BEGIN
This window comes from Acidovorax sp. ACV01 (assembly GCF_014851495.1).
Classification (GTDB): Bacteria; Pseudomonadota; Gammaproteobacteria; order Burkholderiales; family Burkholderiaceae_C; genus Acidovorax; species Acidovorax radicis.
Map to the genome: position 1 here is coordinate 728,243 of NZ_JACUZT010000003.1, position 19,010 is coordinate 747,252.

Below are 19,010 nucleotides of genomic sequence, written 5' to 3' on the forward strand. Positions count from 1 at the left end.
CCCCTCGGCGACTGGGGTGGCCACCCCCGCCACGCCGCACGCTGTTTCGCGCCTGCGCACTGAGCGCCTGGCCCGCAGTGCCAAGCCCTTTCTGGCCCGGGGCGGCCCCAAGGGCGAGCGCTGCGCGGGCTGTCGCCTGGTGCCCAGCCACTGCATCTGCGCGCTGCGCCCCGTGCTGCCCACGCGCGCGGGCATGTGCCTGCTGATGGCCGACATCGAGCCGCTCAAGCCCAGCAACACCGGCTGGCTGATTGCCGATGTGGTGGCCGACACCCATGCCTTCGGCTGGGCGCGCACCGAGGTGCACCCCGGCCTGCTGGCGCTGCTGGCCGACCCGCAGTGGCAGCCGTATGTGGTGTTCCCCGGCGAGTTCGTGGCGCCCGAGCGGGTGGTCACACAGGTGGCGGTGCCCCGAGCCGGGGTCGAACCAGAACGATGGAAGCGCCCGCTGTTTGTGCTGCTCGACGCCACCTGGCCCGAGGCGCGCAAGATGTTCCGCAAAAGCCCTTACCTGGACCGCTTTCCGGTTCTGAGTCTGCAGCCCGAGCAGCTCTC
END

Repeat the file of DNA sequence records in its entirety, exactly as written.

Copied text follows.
This window comes from Acidovorax sp. ACV01 (assembly GCF_014851495.1).
Classification (GTDB): Bacteria; Pseudomonadota; Gammaproteobacteria; order Burkholderiales; family Burkholderiaceae_C; genus Acidovorax; species Acidovorax radicis.
Map to the genome: position 1 here is coordinate 728,243 of NZ_JACUZT010000003.1, position 19,010 is coordinate 747,252.

Below are 19,010 nucleotides of genomic sequence, written 5' to 3' on the forward strand. Positions count from 1 at the left end.
CCCCTCGGCGACTGGGGTGGCCACCCCCGCCACGCCGCACGCTGTTTCGCGCCTGCGCACTGAGCGCCTGGCCCGCAGTGCCAAGCCCTTTCTGGCCCGGGGCGGCCCCAAGGGCGAGCGCTGCGCGGGCTGTCGCCTGGTGCCCAGCCACTGCATCTGCGCGCTGCGCCCCGTGCTGCCCACGCGCGCGGGCATGTGCCTGCTGATGGCCGACATCGAGCCGCTCAAGCCCAGCAACACCGGCTGGCTGATTGCCGATGTGGTGGCCGACACCCATGCCTTCGGCTGGGCGCGCACCGAGGTGCACCCCGGCCTGCTGGCGCTGCTGGCCGACCCGCAGTGGCAGCCGTATGTGGTGTTCCCCGGCGAGTTCGTGGCGCCCGAGCGGGTGGTCACACAGGTGGCGGTGCCCCGAGCCGGGGTCGAACCAGAACGATGGAAGCGCCCGCTGTTTGTGCTGCTCGACGCCACCTGGCCCGAGGCGCGCAAGATGTTCCGCAAAAGCCCTTACCTGGACCGCTTTCCGGTTCTGAGTCTGCAGCCCGAGCAGCTCTC